China spent just under US $10 billion on environmental protection in 1999, a 15% increase over 1998.
China plans to spend US $85 billion to meet environmental goals in its 10th Five-Year Plan (2001-2005).
Central government contribution: US $9.7 billion.
Provincial and local government contribution: US $29 billion.
Business enterprise contribution: US $46 billion. Estimates calculated by Chinese Research Academy of Environmental Sciences (CRAES) in November, 2000.
Beijing will spend at least $5.4 billion on environmental clean-up to host the 2008 Olympics.
Water quality – 50% of China’s major cities and towns do not meet drinking standards; northern China is plagued by severe water shortages, southern China by flooding. Monitoring technologies are needed for resource management.
Air quality – pollutants remain a formidable concern for China’s environment and many are not monitored.
Waste management – Only 5% of household and 17% of industrial waste receive treatment. Hazardous waste is often incinerated and disposed of improperly. An adequate market-based management system does not yet exist.
Inexpensive, profitability-enhancing resource recovery solutions – environmental needs are huge, but money is scarce.
Innovative and cleaner production methods to minimize pollution fees and harm to the environment.
Management skills and best practices training to improve equipment and overall environmental performance.
Environment is a top priority: Firm government resolve to develop short and long-term pollution plans. Increased citizen awareness and demand for better services. Liberalization of trade on environmental goods and services. New laws and strengthened environmental enforcement.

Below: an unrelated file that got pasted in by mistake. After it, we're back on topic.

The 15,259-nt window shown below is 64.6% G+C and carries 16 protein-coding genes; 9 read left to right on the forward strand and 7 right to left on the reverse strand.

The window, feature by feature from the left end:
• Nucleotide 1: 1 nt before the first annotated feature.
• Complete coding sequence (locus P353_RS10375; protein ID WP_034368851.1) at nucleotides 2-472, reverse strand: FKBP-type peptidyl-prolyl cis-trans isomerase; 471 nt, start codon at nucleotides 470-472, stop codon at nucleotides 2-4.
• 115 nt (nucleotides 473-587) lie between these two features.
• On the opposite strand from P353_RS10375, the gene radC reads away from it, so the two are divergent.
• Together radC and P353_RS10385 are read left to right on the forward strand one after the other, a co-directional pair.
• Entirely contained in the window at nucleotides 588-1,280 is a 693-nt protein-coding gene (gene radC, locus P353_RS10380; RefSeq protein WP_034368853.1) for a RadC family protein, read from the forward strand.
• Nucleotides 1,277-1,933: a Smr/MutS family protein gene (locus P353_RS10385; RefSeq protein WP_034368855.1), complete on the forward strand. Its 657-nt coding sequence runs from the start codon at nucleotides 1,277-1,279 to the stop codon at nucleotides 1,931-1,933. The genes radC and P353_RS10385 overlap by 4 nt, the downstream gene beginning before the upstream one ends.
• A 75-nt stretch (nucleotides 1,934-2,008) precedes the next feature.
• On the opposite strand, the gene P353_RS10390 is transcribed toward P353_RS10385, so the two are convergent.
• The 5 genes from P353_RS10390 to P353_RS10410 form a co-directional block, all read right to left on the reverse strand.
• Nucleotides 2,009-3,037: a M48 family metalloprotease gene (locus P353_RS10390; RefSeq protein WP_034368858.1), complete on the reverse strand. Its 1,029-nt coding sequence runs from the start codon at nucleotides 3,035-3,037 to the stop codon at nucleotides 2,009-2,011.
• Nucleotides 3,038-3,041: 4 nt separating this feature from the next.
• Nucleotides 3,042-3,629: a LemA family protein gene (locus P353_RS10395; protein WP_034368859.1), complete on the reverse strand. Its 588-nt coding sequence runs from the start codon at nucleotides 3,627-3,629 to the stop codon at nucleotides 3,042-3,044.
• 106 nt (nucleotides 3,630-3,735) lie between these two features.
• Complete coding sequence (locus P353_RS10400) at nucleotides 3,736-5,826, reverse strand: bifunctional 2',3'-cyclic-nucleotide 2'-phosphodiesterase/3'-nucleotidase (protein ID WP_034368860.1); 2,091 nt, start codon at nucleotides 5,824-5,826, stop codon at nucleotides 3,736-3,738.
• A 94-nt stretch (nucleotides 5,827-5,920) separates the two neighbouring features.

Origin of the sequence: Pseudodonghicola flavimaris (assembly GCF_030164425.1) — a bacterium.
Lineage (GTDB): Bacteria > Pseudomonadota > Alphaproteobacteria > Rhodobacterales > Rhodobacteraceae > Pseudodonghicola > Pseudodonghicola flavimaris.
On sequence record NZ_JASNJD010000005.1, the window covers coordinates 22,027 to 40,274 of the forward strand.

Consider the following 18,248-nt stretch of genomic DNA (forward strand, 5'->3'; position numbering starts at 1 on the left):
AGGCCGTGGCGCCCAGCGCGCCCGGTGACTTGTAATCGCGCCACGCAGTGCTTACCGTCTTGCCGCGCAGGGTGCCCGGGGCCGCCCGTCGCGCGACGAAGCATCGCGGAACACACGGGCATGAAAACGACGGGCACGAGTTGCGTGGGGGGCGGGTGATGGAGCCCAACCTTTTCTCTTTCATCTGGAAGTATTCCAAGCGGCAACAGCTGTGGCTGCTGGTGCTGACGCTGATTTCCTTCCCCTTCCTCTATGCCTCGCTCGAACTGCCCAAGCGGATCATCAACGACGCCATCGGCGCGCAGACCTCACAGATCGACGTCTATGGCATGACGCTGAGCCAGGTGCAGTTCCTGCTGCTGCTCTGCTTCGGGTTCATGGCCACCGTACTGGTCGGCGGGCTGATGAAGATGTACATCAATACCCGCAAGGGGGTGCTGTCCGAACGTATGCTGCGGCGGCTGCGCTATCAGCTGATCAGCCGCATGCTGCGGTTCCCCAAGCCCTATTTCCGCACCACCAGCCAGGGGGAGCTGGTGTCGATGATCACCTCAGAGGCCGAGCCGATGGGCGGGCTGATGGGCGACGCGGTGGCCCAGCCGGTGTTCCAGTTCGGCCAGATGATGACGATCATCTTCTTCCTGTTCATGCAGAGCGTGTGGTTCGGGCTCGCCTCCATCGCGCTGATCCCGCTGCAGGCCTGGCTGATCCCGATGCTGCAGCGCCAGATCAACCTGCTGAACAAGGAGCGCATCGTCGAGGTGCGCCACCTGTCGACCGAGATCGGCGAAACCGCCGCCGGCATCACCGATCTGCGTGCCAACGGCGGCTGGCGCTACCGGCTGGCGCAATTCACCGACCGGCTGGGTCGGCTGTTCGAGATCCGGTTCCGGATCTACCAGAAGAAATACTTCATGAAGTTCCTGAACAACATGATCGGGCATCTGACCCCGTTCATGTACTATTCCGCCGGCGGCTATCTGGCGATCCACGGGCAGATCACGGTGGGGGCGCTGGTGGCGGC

IMPEDIMENTS TO TRADE
Difficult to enter Chinese market.
Need to develop personal relationships and/or pay a service provider with connections.
Exports must be exceptional products brokered through a reliable local representative or sold indirectly through multilateral projects, foreign funded investment schemes, or by targeting demands of foreign invested companies in China. Best option is to establish a joint venture or a wholly foreign owned enterprise.
US competitiveness is severely limited by the lack of a bilateral assistance program. Foreign competitors simultaneously act as development consultants to the Chinese and lay the groundwork to win large contracts. European, Japanese, Canadian, and Australian competitors tie large sums of multilateral-sourced funding to companies in their country by entering into co-financing operations, offering low-interest “soft” loans, and/or providing local Chinese authorities with free technology demonstrations and facilities. These government-supported tactics and the comparatively larger size of their environmental companies erode US market share.
KEY MARKET ACCESS STRATEGIES
Monitor enforcement trends and priority government projects and goals: South-North Water Project, Western Development Strategy, ADB projects, TDA feasibility grants, and DOC market reports and trade events. Monitor China’s accession to the World Trade Organization: tariff reductions and key industry sectors will shift. Understand China’s business culture and adapt products to the market needs. Consult informational services of the US Department of Commerce’s Environmental Technologies Industries (ETI) office and the US & Foreign Commercial Service (US&FCS) network at home and abroad.
Susan Simon, International Trade Specialist Phone: 202-482-0713 Fax: 202-501-7909 Email: Susan.Simon@mail.doc.gov WebSites:www.environment.ita.doc.gov and www.usembassy-china.org.cn